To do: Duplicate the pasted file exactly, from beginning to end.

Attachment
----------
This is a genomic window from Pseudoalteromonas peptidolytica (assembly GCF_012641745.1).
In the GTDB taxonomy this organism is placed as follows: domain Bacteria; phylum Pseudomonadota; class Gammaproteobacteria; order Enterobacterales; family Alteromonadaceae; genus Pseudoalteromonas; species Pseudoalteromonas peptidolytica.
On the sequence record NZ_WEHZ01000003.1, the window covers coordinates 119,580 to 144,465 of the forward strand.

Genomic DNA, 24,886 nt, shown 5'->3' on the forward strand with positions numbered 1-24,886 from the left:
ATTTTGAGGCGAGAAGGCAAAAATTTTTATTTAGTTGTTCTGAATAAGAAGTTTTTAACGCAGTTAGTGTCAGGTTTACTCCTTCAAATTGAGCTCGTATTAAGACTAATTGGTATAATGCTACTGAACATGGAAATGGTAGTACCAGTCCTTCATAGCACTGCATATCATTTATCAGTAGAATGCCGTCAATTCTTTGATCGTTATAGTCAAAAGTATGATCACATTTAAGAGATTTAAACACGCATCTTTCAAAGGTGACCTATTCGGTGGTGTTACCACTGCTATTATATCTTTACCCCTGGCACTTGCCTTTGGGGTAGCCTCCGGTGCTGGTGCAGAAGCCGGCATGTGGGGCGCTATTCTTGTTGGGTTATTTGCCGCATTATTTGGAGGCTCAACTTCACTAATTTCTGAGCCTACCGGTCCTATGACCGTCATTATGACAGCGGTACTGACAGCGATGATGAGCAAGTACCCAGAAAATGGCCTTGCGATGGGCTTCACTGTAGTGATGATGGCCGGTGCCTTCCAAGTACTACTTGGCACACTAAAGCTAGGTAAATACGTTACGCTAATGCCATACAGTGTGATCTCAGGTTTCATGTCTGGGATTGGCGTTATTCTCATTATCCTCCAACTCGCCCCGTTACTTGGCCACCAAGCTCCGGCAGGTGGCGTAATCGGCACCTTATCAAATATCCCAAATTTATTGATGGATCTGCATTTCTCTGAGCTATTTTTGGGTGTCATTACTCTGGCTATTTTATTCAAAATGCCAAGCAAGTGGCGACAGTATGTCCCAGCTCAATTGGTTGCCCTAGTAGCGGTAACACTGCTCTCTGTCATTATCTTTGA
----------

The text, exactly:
This is a genomic window from Pseudoalteromonas peptidolytica (assembly GCF_012641745.1).
In the GTDB taxonomy this organism is placed as follows: domain Bacteria; phylum Pseudomonadota; class Gammaproteobacteria; order Enterobacterales; family Alteromonadaceae; genus Pseudoalteromonas; species Pseudoalteromonas peptidolytica.
On the sequence record NZ_WEHZ01000003.1, the window covers coordinates 119,580 to 144,465 of the forward strand.

Genomic DNA, 24,886 nt, shown 5'->3' on the forward strand with positions numbered 1-24,886 from the left:
ATTTTGAGGCGAGAAGGCAAAAATTTTTATTTAGTTGTTCTGAATAAGAAGTTTTTAACGCAGTTAGTGTCAGGTTTACTCCTTCAAATTGAGCTCGTATTAAGACTAATTGGTATAATGCTACTGAACATGGAAATGGTAGTACCAGTCCTTCATAGCACTGCATATCATTTATCAGTAGAATGCCGTCAATTCTTTGATCGTTATAGTCAAAAGTATGATCACATTTAAGAGATTTAAACACGCATCTTTCAAAGGTGACCTATTCGGTGGTGTTACCACTGCTATTATATCTTTACCCCTGGCACTTGCCTTTGGGGTAGCCTCCGGTGCTGGTGCAGAAGCCGGCATGTGGGGCGCTATTCTTGTTGGGTTATTTGCCGCATTATTTGGAGGCTCAACTTCACTAATTTCTGAGCCTACCGGTCCTATGACCGTCATTATGACAGCGGTACTGACAGCGATGATGAGCAAGTACCCAGAAAATGGCCTTGCGATGGGCTTCACTGTAGTGATGATGGCCGGTGCCTTCCAAGTACTACTTGGCACACTAAAGCTAGGTAAATACGTTACGCTAATGCCATACAGTGTGATCTCAGGTTTCATGTCTGGGATTGGCGTTATTCTCATTATCCTCCAACTCGCCCCGTTACTTGGCCACCAAGCTCCGGCAGGTGGCGTAATCGGCACCTTATCAAATATCCCAAATTTATTGATGGATCTGCATTTCTCTGAGCTATTTTTGGGTGTCATTACTCTGGCTATTTTATTCAAAATGCCAAGCAAGTGGCGACAGTATGTCCCAGCTCAATTGGTTGCCCTAGTAGCGGTAACACTGCTCTCTGTCATTATCTTTGA